These are my reflections about the "Improvement Day Project".
Improvement Day Project
Work on a project/task to improve the College or learning. This can be individually or in groups. It can be anything as long as it is not related to your day-to-day work or lesson preparation.
Aim: To develop or work on a project/task that will make a difference to improving college life.
Most staff worked in pairs or individually and the projects included:
- Improving classroom learning spaces
- Setting up spaces to display and store student work
- Reviewing and improving the recycling of waste in classrooms and playgrounds
- Researching the design and layout of digital learning spaces
- Learning how to use a new IWB and projector in one of our new learning spaces and then developing instructions for other staff to use this equipment
- Developing an electronic student personal learning agreement, that all staff can see and modify
- Reviewing the college use of social media to communicate with students, parents and community. Setting-up Facebook groups for each year group
- Tidying and setting-up electronic storage of Learning Area resources
- Reviewing social aspect of college life including surveying staff.
1. Staff buy in and time
Staff were enthusiastic about the day and bought into the open nature of the projects. As we were trying something new, I thought an important aspect for success was getting staff buy in. During Term 2, I consulted and gained feedback and input from key staff about the planned SDD. I gave staff the SDD information 4 weeks before the day to give them time to consider their project. I also discussed the SDD at some subject area meetings. The feedback in all these interactions was positive, which put staff in the right frame of mind before the day. The time also enabled staff to brainstorm, discuss and get feedback on project ideas.
2. Time and choice
I agree with the research I heard from Daniel Pink, that non-commissioned work is motivating. As staff selected and had control over their projects, they were totally engaged, because they were making a difference to their working environment. They also could not be passive as they had control over the learning, as one staff member commented "I couldn't help but be engaged".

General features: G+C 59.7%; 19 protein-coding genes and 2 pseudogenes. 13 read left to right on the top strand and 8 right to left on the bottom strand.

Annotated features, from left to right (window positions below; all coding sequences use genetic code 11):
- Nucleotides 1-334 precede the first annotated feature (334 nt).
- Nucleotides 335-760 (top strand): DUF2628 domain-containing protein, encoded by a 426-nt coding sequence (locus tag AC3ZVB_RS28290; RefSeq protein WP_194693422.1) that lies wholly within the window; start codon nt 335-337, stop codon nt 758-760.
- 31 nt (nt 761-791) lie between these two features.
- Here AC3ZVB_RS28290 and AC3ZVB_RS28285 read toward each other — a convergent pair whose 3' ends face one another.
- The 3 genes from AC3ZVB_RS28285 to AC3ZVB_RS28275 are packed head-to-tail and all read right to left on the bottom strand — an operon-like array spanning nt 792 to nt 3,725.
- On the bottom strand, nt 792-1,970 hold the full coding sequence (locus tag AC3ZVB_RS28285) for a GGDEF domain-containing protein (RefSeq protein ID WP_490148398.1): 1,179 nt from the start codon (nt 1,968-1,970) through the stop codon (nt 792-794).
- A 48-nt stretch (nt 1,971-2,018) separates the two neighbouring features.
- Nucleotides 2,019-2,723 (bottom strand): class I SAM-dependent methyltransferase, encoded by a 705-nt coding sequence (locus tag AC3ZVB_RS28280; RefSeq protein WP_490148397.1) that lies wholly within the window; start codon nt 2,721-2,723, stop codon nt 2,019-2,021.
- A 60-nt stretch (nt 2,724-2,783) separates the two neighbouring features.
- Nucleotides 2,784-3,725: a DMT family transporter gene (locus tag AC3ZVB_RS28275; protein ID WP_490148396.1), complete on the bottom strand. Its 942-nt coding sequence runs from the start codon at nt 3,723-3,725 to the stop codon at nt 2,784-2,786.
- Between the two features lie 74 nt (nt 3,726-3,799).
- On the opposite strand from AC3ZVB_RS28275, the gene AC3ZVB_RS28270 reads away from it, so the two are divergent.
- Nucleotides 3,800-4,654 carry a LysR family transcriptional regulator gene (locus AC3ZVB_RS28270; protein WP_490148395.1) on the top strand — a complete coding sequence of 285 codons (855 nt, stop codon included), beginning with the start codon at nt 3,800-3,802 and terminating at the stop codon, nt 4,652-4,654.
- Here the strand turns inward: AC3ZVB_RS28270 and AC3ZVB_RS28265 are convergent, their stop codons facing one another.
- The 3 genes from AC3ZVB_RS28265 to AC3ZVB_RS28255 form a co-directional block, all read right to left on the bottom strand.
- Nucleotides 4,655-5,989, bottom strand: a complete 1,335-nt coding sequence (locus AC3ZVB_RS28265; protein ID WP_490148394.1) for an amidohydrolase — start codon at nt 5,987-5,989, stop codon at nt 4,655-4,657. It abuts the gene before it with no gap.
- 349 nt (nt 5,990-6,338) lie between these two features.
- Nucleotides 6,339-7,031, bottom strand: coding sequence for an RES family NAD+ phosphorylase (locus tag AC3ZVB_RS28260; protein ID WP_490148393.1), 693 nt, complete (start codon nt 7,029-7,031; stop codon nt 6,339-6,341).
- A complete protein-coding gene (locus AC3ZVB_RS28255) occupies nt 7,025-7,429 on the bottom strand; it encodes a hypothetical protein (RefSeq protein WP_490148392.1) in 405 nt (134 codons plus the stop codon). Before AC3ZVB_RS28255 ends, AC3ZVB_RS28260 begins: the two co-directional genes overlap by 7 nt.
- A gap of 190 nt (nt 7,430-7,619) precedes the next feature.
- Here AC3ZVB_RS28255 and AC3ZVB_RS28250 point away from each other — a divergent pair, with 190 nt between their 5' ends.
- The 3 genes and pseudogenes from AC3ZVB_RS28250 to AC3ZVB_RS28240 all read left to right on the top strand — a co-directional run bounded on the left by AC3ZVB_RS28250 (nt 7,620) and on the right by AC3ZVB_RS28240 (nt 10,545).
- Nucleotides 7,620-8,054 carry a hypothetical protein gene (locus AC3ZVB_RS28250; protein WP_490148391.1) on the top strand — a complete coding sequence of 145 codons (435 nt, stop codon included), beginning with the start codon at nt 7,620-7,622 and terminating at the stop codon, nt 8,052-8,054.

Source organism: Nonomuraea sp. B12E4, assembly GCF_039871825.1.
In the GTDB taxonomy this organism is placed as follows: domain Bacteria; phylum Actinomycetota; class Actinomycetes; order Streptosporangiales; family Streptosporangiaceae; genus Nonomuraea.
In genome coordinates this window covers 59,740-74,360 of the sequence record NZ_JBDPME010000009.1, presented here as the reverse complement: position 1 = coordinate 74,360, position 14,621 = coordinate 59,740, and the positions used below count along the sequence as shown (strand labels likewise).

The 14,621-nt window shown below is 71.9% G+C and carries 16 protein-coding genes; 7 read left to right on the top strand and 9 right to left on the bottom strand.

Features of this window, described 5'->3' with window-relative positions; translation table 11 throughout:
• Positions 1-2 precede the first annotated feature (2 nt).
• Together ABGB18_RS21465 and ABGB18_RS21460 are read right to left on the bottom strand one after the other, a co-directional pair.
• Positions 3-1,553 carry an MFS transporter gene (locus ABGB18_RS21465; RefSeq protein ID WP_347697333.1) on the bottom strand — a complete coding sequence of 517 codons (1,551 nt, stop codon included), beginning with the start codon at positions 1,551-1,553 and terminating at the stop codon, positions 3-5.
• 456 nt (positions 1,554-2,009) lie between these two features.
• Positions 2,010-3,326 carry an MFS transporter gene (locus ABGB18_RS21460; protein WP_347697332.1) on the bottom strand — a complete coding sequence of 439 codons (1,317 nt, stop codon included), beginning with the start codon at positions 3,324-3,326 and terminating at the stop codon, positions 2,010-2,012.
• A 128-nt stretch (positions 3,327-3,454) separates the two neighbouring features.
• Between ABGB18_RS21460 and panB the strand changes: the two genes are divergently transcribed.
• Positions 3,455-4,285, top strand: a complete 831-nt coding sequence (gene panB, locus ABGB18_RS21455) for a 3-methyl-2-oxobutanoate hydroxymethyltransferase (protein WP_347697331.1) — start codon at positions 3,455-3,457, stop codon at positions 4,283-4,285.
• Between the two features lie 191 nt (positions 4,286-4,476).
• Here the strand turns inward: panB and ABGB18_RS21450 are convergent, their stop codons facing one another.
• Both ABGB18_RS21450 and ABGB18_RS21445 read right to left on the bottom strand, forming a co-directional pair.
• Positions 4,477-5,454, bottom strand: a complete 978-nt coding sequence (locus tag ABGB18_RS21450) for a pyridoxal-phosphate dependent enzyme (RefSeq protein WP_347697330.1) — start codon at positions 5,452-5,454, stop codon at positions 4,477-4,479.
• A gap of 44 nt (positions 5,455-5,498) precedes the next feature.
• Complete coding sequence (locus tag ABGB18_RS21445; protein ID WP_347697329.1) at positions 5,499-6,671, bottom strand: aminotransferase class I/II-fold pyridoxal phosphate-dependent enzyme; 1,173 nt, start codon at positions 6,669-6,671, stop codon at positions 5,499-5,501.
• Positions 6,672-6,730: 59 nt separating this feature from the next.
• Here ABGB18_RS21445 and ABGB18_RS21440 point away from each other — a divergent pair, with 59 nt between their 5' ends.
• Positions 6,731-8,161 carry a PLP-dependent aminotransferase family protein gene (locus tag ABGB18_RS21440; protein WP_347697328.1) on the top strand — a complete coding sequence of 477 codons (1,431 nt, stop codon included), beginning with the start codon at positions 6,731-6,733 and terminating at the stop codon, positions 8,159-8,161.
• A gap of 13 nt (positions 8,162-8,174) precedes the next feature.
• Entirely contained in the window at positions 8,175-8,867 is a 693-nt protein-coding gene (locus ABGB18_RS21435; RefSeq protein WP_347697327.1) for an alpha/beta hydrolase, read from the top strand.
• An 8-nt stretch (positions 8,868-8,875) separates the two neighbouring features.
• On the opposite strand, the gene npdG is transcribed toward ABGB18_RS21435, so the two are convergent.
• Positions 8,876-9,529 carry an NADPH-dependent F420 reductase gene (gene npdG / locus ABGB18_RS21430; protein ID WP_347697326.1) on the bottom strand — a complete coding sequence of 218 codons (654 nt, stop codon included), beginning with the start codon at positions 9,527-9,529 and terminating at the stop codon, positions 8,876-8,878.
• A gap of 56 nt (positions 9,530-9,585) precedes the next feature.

When I presented the idea of an open project many staff instantly knew what they were going to do. The ideas were there but they had never had the time to put it into place and we gave them opportunity to do so.
An important aspect of the day was staff sharing the outcome of their project at the end of the day. I gave specific instructions that they had a maximum of 2 minutes, (yes the idea came from teachmeets) and they could present in whatever manner they wanted. A number of staff showed before and after images or used short presentations. This feedback was important; to raise the importance of every project, to have an audience hear what was done and to celebrate and share. This feedback ended the day, it was quick but left everyone in a positive and enthusiastic mood.
4. Increased conversations
There seemed to be an increase in incidental conversations, about learning, students and the college. These conversations occurred whilst staff were working on their projects and during breaks.
The staff were in control so they were able to change/adapt their projects during the day. Many staff ended up with different outcomes to what they had predicted.
It was stressful
One aspect I did not fully expect was my stress and nervousness leading up to the day. It came from me giving up control and from trying something different with an unknown outcome. I gave responsibility to staff; the project they chose, how they used their time, where they did it. They went off and did this learning and collaborating, often out of sight.
I put in place strategies to improve the likelihood of success, including time to consider and plan the projects and advising of the expectation of presenting back to the whole staff on the project outcomes. Next time I would be more comfortable and less stressed because I have seen just how successful giving control over to teachers can be. It's slightly scary to not have a scheduled agenda, but trust goes both ways and is needed for empowerment of teachers.
I would do this again, giving staff time and opportunity to work on their own projects. Some thoughts:
- It would be interesting to add other constraints to these open projects, for example, "the project has to encompass learning something new" or "you have to work with someone outside your Learning Area".
- Rather than a one-off activity I would like to build this type of project time into whole college planning and professional development.
- There are a number of projects which initiated ideas so I'm looking forward to seeing how these seeds grow.
What project would you do if given the chance to do an "Improvement day project"?